Our permanent collection is particularly strong in Pennsylvania German material culture and works on paper from the 16th century to today. The Berman is also a locus for the study of Françoise Gilot’s life and work, as it is the home of her personal archives and over 270 pieces of her work.
The Berman Museum is distinctive for its stewardship of the sculptures on the Ursinus College campus, integrating art into the lives of the Ursinus community.
History of the Collection
Philip and Muriel Berman humanized the collecting process in the way that they lived with their art: paintings and sculptures were an everyday presence throughout their home. They shared their collections with numerous institutions and believed that by exposing students to art they would make clear the importance of art to a fully lived life.
In 1958, the couple established the Philip and Muriel Berman Foundation, and ten years later they made their first gift of artwork to Ursinus: 28 Japanese prints in support of the Centennial Campaign.
The Bermans gifted their first outdoor sculpture to Ursinus several years later, in 1980: Glenn Zweygardt’s Upheaval II and Bearkeeper. These two sculptures are still on display along with nearly 80 other outdoor sculptures found throughout the college campus.
The Bermans continued to gift artworks to the college over the next few years, and in 1986, a formal partnership between the Bermans and Ursinus was established, designed to promote and institute the fine arts at the college. Discussions of establishing a fine arts museum for the growing art collection began, and in 1989 the Berman Museum of Art opened in what had previously been the Alumni Memorial Library.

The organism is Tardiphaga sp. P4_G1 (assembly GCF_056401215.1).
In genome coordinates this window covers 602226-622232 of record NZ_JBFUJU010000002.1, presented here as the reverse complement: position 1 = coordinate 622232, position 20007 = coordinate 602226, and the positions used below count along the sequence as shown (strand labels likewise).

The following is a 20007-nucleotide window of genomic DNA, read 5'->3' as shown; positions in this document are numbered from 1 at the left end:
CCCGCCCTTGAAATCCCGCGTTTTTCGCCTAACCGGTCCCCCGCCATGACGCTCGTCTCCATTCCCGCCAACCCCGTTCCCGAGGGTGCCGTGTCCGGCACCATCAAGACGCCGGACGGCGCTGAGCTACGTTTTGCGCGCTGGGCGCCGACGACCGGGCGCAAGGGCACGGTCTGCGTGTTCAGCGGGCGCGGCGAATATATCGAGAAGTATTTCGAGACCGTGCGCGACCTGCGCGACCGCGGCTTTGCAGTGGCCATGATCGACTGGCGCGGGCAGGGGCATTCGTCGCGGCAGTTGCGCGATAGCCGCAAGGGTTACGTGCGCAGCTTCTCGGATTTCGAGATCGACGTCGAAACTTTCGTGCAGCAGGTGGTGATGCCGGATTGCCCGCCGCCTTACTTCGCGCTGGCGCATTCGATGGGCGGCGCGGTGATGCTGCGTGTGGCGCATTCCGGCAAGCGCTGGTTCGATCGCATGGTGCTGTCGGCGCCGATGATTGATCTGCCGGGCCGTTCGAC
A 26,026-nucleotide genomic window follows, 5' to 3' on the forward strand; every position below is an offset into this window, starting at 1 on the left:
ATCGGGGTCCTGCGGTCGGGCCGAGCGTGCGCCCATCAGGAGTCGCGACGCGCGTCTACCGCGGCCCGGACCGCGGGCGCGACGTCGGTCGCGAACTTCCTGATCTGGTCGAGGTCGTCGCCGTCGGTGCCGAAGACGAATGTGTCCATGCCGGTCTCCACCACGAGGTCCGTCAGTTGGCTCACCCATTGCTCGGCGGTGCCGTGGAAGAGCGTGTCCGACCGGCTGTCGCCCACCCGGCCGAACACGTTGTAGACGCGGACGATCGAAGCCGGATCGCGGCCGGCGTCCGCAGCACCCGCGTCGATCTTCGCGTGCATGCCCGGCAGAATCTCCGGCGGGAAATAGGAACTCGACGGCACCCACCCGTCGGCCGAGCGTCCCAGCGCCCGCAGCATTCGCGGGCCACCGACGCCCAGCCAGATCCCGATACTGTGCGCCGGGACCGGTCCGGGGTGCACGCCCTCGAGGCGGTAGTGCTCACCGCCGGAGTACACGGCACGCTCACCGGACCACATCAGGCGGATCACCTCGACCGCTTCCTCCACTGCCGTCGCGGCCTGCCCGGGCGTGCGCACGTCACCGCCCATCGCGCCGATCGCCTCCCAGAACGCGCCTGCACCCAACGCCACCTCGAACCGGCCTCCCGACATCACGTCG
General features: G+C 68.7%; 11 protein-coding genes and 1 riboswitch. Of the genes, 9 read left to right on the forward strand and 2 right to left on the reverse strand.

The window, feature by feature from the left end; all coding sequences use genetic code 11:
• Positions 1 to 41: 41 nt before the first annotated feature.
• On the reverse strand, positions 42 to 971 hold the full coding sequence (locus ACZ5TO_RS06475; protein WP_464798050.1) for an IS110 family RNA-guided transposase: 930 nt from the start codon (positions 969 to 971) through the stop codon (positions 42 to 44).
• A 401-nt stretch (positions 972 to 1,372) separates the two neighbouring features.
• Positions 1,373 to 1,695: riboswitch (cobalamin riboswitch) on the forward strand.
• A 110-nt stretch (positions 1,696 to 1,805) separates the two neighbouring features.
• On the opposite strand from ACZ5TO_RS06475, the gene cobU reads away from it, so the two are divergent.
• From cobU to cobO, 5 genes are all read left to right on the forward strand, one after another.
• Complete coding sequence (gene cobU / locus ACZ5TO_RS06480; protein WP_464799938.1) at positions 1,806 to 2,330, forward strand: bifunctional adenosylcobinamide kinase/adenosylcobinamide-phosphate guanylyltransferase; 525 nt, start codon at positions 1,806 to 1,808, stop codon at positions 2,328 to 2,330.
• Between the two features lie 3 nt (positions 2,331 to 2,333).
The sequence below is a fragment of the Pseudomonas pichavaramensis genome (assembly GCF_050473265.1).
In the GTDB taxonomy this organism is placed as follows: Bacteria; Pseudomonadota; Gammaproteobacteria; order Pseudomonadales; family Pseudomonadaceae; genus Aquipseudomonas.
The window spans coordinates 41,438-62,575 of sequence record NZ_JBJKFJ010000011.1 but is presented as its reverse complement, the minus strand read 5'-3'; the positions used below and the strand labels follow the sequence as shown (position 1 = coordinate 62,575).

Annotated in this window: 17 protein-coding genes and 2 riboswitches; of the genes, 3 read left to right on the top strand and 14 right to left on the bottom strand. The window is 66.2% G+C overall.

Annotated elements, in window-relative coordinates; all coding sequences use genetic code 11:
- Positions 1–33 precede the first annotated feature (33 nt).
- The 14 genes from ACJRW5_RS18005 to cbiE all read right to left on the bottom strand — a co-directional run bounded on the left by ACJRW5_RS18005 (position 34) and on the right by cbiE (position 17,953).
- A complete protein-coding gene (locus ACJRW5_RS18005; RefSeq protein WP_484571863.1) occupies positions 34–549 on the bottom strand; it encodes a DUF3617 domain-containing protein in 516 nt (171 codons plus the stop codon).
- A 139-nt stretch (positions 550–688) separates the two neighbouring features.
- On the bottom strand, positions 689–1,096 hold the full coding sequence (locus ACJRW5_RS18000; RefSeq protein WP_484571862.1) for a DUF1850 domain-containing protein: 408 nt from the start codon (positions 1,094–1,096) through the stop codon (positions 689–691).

With the establishment of the museum came a large donation of works from Philip and Muriel Berman’s private collection. This gift, combined with the previously existing artwork holdings at Ursinus College, served as a foundation and basis of the museum’s permanent collection. Today, the museum’s permanent collection is comprised of more than 8,000 objects.
The Berman Museum’s collection has continued to expand, due largely to the generosity of a growing group of donors. Th collection now includes significant holdings in contemporary prints, paintings, and sculpture; 19 th - and 20 th -century American and European art; Pennsylvania German Fraktur and material culture; Japanese prints; and a growing collection of photography. Highlights include over 270 works and the personal archive of Françoise Gilot, and over 160 sculptures by British artist Lynn Chadwick.
The museum’s eclectic collection is an important resource for teaching and outreach to both college and community audiences. Ensuring the integrity, preservation, and interpretation of these artworks and artifacts for subsequent generations is an ongoing responsibility sustained in public trust.